As a boy, Don remembered filling paper bags with whitening, which the Guard, who were hiding in ambush, would throw at Bren Gun carriers in training sessions. Don also remembered collecting bottles, which were used to make Molotov cocktails, which would have been quite lethal weapons.
We were shown a notice from Brigadier General G.V. Clark dated 29th November 1940 explaining the role of the Home Guard, and what the men's duties would be. They were expected to do 48 hours of voluntary service each month, and of course this was on top of their daytime work. The purpose of the units was to resist the enemy by whatever means possible mainly at nodal or vulnerable points. The nodal points in Henfield were Barrow Hill and Golden Square, and in Woodmancote was the top of Bramlands Lane where it meets the main road. In the banks at Barrow Hill were 40g oil drums filled with oil, petrol and an explosive charge; the idea was that if the enemy came from that direction the barrels would be exploded and a flaming river of oil would flow down the hill onto the enemy. Don remembered that these oil drums were used by a number of local lads for target practice with catapults! Later in the war, when there was no longer a threat of invasion, there was a number of small airfields constructed along the south coast (emergency landing strips), and there was one at Park Farm - members of the audience could remember Spitfire Day with pilot (later Sir) Max Aitken as his aunt (Lord Beaverbrook's sister) lived nearby. The main task then of the Home Guard was to patrol this air strip, and Mr. Beck who used to be the landlord at the Plough, and was also the local carrier, used to take the men from the High Street to Park Farm to stand duty, and then bring them back in the morning.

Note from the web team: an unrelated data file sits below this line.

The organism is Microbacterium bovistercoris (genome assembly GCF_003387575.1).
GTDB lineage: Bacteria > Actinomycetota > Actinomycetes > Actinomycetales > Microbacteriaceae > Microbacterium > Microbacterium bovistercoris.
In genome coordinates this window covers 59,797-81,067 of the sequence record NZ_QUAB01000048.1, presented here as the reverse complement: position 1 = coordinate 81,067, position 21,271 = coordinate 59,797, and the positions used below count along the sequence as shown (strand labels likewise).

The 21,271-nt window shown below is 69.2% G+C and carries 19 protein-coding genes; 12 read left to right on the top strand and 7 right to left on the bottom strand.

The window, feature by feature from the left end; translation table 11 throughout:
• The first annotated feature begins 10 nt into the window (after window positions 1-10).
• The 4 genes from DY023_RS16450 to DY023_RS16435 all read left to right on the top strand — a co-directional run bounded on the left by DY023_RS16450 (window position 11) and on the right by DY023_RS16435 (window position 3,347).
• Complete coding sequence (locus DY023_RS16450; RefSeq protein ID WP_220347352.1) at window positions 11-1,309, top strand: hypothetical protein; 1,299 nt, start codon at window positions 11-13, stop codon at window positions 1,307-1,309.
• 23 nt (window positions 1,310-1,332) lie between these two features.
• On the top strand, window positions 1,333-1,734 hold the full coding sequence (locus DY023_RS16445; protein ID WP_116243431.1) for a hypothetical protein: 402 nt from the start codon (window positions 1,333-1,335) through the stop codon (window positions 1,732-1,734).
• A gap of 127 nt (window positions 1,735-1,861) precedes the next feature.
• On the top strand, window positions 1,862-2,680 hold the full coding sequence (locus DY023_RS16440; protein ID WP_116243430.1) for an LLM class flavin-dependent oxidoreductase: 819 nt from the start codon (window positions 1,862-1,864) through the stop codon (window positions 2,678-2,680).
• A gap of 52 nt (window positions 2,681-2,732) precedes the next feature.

Ranks within the LDV did not correspond with the regular army: they had squadron leaders, platoon commanders and section leaders, etc. From 31st July 1940 on the instructions of Primeminister Churchill the name changed and it was called the Home Guard. At the same time they adopted ranks the same as the regular army, but the Home Guard was in no position to command other services. By September 1940 there were 1,600,000 members, and the numbers then started to decline as the youngsters joined the regular forces, and the older men retired, and it was at this point that conscription was actually introduced to direct men into the Home Guard. The command of the West Sussex Unit was changed quite a bit in its time, and there was a while when the Wineham and Shermanbury units were combined with the Henfield Units. Finally, it all became part of the 4th Billingshurst Unit, under command of Major K.W. Hawker, who lived in London Road, Henfield. By 1943 membership had increased again to 1,793,000, and by this time these men were doing duties which had previously been done by the regular army thereby releasing those regular Army personnel for duties overseas.
On the 6th September 1944 the Home Guard's duties were suspended, clearly there was no further need for them, and on the 2nd December 1945 the Home Guard ceased to exist.
HENFIELD HISTORY GROUP HOMEPAGE